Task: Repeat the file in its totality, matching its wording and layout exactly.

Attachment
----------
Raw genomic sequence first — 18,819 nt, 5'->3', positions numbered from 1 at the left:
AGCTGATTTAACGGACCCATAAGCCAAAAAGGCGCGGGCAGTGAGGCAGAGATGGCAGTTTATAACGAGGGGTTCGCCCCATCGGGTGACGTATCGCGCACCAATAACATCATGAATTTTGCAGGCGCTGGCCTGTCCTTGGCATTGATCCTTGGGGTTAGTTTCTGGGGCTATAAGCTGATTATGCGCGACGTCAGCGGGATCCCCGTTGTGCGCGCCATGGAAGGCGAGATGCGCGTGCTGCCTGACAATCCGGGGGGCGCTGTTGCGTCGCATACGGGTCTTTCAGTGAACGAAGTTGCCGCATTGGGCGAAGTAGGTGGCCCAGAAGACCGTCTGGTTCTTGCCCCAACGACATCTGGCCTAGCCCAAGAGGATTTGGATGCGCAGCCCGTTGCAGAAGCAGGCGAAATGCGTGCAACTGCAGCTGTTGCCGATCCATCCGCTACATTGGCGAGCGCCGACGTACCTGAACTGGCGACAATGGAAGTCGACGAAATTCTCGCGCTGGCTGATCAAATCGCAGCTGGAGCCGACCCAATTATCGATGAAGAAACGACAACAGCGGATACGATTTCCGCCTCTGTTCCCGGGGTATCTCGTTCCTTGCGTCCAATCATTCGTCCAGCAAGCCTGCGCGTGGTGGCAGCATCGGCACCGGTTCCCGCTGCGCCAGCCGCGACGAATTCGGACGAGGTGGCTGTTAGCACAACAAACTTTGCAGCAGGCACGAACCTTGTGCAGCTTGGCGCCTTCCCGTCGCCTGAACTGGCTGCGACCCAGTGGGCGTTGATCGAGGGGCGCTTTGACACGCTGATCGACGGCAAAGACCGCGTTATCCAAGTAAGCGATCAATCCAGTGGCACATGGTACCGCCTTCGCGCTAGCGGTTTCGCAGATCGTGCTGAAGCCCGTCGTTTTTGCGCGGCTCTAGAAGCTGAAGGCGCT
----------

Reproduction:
Raw genomic sequence first — 18,819 nt, 5'->3', positions numbered from 1 at the left:
AGCTGATTTAACGGACCCATAAGCCAAAAAGGCGCGGGCAGTGAGGCAGAGATGGCAGTTTATAACGAGGGGTTCGCCCCATCGGGTGACGTATCGCGCACCAATAACATCATGAATTTTGCAGGCGCTGGCCTGTCCTTGGCATTGATCCTTGGGGTTAGTTTCTGGGGCTATAAGCTGATTATGCGCGACGTCAGCGGGATCCCCGTTGTGCGCGCCATGGAAGGCGAGATGCGCGTGCTGCCTGACAATCCGGGGGGCGCTGTTGCGTCGCATACGGGTCTTTCAGTGAACGAAGTTGCCGCATTGGGCGAAGTAGGTGGCCCAGAAGACCGTCTGGTTCTTGCCCCAACGACATCTGGCCTAGCCCAAGAGGATTTGGATGCGCAGCCCGTTGCAGAAGCAGGCGAAATGCGTGCAACTGCAGCTGTTGCCGATCCATCCGCTACATTGGCGAGCGCCGACGTACCTGAACTGGCGACAATGGAAGTCGACGAAATTCTCGCGCTGGCTGATCAAATCGCAGCTGGAGCCGACCCAATTATCGATGAAGAAACGACAACAGCGGATACGATTTCCGCCTCTGTTCCCGGGGTATCTCGTTCCTTGCGTCCAATCATTCGTCCAGCAAGCCTGCGCGTGGTGGCAGCATCGGCACCGGTTCCCGCTGCGCCAGCCGCGACGAATTCGGACGAGGTGGCTGTTAGCACAACAAACTTTGCAGCAGGCACGAACCTTGTGCAGCTTGGCGCCTTCCCGTCGCCTGAACTGGCTGCGACCCAGTGGGCGTTGATCGAGGGGCGCTTTGACACGCTGATCGACGGCAAAGACCGCGTTATCCAAGTAAGCGATCAATCCAGTGGCACATGGTACCGCCTTCGCGCTAGCGGTTTCGCAGATCGTGCTGAAGCCCGTCGTTTTTGCGCGGCTCTAGAAGCTGAAGGCGCT